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Hackett: Spotlight continues to shine on women's sports

We’ve truly entered a unique era in women’s sports. I know I wrote about a similar subject not too long ago, but recent events have forced me to circle back and really emphasize how far we’ve come.
Byron Hackett Managing Editor

We’ve truly entered a unique era in women’s sports. 

I know I wrote about a similar subject not too long ago, but recent events have forced me to circle back and really emphasize how far we’ve come. 

Two occasions in the past couple of months have hammered this home. 

The first was at the Alberta Schools Athletic Association high school basketball provincial championships in March. 

As a former sports reporter, I have been to all different sports events in this community. Very few events over the past eight years drew the type of crowds that came out to the 4A high school basketball championships, but it was why they were there. 

Delaney Gibb, a guard for the Raymond Comets and a member of Canada’s U18 national team, brought so many people out to the games over three days. I should know, I worked the gate for all three days of the tournament and when I asked person after person why they were coming out, so many replied, “here to see the girl from Raymond”. 

The Lindsay Thurber gym was packed to the rafters for the final on the Saturday when Raymond played and even at their game Friday at RDP, there weren’t very many empty seats. 

Gibb’s story is just one small puzzle piece of the overall success and impact women’s sports is having and another basketball event last weekend was the icing on the cake. 

An exhibition game between the Los Angeles Sparks and Seattle Storm drew more than 16,000 people to Roger’s Place in Edmonton. 

Canada’s Kia Nurse suited up for the Sparks and drew a significant ovation from the fans when introduced. 

“I was nervous before, in all honesty,” Nurse told the Canadian Press post-game. 

“That’s a lot people, and I spent a lot of time building my career here in Canada, from the jump all the way through high school. And to be in an arena that is filled for a WNBA game on Canadian soil is not something you put on your dream board as a kid. 

“So to be in this situation now, to see how things have changed, and how it’s propelling women’s sports forward, and particularly in Canada, it’s really, really special.” 

And to further emphasize how far the women’s game has reached, the cheers for what should have been a lesser-known star spoke volumes to me. 

The second overall pick in the WNBA draft, behind Iowa’s Caitlin Clark, Stanford’s Cameron Brink got one of the bigger ovations of the night, showing the depth of knowledge Canadian fans have of the women’s game. 

That’s a minor anecdote because the competitiveness of the game and the talent of these stars should not be understated. 

It wasn’t a night where the stars played a few minutes at half pace and then checked out for a third-stringer. The stars played – they balled out and pushed the pace and played hard defence all night long. There were no easy buckets, no fly-bys or lazy close outs.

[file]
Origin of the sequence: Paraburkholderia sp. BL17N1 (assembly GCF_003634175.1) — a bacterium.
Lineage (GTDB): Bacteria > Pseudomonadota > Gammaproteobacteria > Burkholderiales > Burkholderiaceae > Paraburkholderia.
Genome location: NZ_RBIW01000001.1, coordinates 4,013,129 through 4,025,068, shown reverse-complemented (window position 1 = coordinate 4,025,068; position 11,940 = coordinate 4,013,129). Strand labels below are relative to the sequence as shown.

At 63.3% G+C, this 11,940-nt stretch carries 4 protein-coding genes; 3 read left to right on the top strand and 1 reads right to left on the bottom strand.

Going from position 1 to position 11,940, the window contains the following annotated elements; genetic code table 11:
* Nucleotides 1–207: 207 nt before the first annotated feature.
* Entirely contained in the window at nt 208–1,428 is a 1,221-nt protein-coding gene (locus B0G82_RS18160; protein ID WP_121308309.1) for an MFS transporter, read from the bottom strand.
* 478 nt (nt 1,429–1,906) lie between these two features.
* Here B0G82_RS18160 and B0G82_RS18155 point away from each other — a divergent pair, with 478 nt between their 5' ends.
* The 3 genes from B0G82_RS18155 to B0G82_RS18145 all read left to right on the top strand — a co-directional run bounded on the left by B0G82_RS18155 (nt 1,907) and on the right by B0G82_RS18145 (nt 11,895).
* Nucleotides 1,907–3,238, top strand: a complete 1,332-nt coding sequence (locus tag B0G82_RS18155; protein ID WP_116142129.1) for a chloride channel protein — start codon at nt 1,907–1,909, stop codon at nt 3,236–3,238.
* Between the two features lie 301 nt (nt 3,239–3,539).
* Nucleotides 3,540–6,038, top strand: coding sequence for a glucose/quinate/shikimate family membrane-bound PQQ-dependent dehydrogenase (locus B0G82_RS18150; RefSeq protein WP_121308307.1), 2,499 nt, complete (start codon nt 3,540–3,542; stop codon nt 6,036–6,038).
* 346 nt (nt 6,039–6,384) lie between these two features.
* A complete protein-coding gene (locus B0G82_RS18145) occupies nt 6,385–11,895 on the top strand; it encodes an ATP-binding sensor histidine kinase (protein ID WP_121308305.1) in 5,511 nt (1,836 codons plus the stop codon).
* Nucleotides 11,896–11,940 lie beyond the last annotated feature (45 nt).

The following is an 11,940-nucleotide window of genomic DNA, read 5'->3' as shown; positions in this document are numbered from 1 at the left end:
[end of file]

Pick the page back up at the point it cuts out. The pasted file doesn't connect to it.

It was entertaining until the final whistle. 

The merchandise lines were endless, and even by halftime, stuff had been picked through and was down to mostly children’s clothes. It wasn’t even team gear, but league gear or gear supportive of women’s sports. 

There were so many young female basketball fans in the audience, glued to their seat or waving signs to encourage the players. Men and women alike, bringing their young kids to see the growth of a professional sports movement. It is to show, particularly young girls, that if they believe in a dream hard enough, there is a future for them in pro sports. 

For a long time, that dream didn’t exist. 

It wasn’t that long ago that it was an egotistical pastime for many to rip on women’s sports. 

While that may still happen in some circles, you can’t deny the numbers or the audience. 

For the first time ever, more people watched the women’s NCAA March Madness final than the men’s. It’s hard to argue that 18.7 million people turned on a game only to “humour” it. Star power played a part, as Clark, perhaps the best female college basketball player ever, was playing. It was also the most-watched basketball game in the U.S. period since 2019. 

Clark has transcended the sport and helped it reach audiences that a decade ago were likely only pipe dreams. 

I’m sure a good portion of the audience for Saturday’s game in Edmonton hoped that Clark would somehow find her way onto one of the two teams that was playing. It didn’t work out that way, but it didn’t seem to matter at all. 

It is early days, but we are seeing that popularity creep into women’s hockey in Canada with the PWHL. 

It is time to recognize that these are incredible athletes, doing incredible things. It has been that way for a long time, but the audience just never responded in a way that demanded credibility from top networks or sponsors. 

That’s no longer the case. Fans are busting down the doors to watch women’s sports. 

It was just reported Friday by CBC reporter Shireen Ahmed that Toronto will be getting a WNBA expansion franchise in 2026. 

What a time for women’s sports. 

Byron Hackett is the Managing Editor of the Red Deer Advocate and Regional Editor for Black Press Media. 

Byron Hackett

About the Author: Byron Hackett

I have been apart of the Red Deer Advocate Black Press Media team since 2017, starting as a sports reporter.
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